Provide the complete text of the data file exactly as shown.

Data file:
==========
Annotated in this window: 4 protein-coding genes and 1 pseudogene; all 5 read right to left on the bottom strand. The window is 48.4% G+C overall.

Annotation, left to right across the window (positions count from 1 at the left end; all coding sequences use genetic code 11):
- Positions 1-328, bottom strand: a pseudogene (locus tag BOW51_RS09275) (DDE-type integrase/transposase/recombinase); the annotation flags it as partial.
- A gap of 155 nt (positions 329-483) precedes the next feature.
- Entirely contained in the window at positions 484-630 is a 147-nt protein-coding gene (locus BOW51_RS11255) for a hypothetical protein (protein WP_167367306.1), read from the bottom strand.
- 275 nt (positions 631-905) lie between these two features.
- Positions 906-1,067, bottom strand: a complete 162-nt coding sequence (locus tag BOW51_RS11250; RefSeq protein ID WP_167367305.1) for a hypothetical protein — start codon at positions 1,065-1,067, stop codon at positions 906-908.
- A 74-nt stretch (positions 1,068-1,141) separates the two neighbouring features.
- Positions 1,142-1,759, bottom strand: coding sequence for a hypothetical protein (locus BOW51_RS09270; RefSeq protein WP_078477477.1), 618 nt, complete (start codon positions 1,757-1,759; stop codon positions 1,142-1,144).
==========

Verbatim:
Annotated in this window: 4 protein-coding genes and 1 pseudogene; all 5 read right to left on the bottom strand. The window is 48.4% G+C overall.

Annotation, left to right across the window (positions count from 1 at the left end; all coding sequences use genetic code 11):
- Positions 1-328, bottom strand: a pseudogene (locus tag BOW51_RS09275) (DDE-type integrase/transposase/recombinase); the annotation flags it as partial.
- A gap of 155 nt (positions 329-483) precedes the next feature.
- Entirely contained in the window at positions 484-630 is a 147-nt protein-coding gene (locus BOW51_RS11255) for a hypothetical protein (protein WP_167367306.1), read from the bottom strand.
- 275 nt (positions 631-905) lie between these two features.
- Positions 906-1,067, bottom strand: a complete 162-nt coding sequence (locus tag BOW51_RS11250; RefSeq protein ID WP_167367305.1) for a hypothetical protein — start codon at positions 1,065-1,067, stop codon at positions 906-908.
- A 74-nt stretch (positions 1,068-1,141) separates the two neighbouring features.
- Positions 1,142-1,759, bottom strand: coding sequence for a hypothetical protein (locus BOW51_RS09270; RefSeq protein WP_078477477.1), 618 nt, complete (start codon positions 1,757-1,759; stop codon positions 1,142-1,144).